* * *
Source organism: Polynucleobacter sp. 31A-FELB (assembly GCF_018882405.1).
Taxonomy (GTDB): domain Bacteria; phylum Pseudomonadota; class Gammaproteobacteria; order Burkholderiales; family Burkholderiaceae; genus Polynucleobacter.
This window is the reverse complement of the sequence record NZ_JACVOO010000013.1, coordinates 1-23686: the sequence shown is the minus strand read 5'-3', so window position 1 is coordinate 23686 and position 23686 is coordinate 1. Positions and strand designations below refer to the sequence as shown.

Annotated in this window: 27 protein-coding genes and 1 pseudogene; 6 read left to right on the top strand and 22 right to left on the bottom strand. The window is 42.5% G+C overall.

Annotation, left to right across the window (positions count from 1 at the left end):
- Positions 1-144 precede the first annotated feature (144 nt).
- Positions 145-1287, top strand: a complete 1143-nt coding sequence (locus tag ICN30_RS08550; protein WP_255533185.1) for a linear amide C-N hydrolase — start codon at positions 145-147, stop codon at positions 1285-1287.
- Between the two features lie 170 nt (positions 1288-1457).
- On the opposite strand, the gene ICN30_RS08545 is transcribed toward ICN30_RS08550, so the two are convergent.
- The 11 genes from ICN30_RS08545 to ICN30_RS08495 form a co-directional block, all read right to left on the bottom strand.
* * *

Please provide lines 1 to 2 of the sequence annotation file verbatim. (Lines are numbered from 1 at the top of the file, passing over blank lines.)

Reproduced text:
Source organism: Polynucleobacter sp. 31A-FELB (assembly GCF_018882405.1).
Taxonomy (GTDB): domain Bacteria; phylum Pseudomonadota; class Gammaproteobacteria; order Burkholderiales; family Burkholderiaceae; genus Polynucleobacter.